Italian researchers evaluated whether the use of a remote calving alarm, in conjunction with timely assistance and newborn calf care, on a dairy farm could improve herd profitability. Working with an Italian dairy that averaged 110 deliveries per year, the researchers evaluated 680 deliveries over a 7-year period. Both primiparous and multiparous cows were included. Monitored cows received an intravaginal device which, when expelled from the vagina at the onset of stage 2 labor, sent a calving alert by text message and phone call to a preselected mobile. Control cows received care according to the dairy’s protocols.
In monitored cows, dairy staff responded to the calving alert, on average, within 21 minutes of receiving it. Cows were assessed, and assistance provided if needed. Calves received colostrum within 2 hours of birth. For control cows, since the dairy did not have a night shift, cows did not always receive timely assistance and the time from birth to colostrum delivery varied. Therefore, calf death loss was used for comparison instead of dystocia rates. Calf death loss was 11.1% in primiparous and 10.7% in multiparous control cows. In comparison, monitored primiparous cows had 0 calves lost, and monitored multiparous cows had a calf death loss of just 1.7%.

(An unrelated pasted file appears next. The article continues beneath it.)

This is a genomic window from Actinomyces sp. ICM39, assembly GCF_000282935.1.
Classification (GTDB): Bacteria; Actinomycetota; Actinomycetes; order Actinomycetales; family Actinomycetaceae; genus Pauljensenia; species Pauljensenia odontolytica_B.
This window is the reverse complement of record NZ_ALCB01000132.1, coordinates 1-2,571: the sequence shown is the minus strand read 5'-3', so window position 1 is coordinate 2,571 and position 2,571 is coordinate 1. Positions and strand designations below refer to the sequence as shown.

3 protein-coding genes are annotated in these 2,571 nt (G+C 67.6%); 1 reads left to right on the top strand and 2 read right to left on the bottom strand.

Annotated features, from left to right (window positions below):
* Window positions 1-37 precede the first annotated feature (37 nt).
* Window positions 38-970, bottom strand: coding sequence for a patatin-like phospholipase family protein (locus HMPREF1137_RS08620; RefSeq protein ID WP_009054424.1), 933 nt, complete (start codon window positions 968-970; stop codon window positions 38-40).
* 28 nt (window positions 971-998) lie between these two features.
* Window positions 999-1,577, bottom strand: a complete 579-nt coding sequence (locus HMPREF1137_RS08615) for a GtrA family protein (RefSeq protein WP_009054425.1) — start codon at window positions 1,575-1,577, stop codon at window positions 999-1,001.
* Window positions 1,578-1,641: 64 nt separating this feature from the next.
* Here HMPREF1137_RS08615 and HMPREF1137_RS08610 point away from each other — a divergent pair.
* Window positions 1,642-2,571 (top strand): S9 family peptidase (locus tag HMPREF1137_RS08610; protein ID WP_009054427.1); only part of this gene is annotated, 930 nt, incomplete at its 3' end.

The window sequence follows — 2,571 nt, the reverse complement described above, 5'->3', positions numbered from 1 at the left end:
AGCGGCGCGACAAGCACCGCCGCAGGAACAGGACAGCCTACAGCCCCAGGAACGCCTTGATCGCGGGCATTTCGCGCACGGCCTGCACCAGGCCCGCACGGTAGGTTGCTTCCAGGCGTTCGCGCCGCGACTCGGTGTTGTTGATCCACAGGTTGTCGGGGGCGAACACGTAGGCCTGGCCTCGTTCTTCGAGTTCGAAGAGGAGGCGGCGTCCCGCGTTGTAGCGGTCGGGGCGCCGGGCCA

Researchers also examined the risk of early culling, milk production and days to conception between control and monitored cows. Researchers used a partial budget analysis to compare several simulations. The results showed a return of $42.55 to $103.50 per cow per year when calving alarms were used for all cows in a herd. The benefit comes from reduced calf death loss, reduced risk of early culling, fewer days open and increased milk production in multiparous cows. However, researchers cautioned that the calving alarm can only provide such benefits when used in conjunction with a trained staff that can provide a timely response and appropriate care for the cow and calf.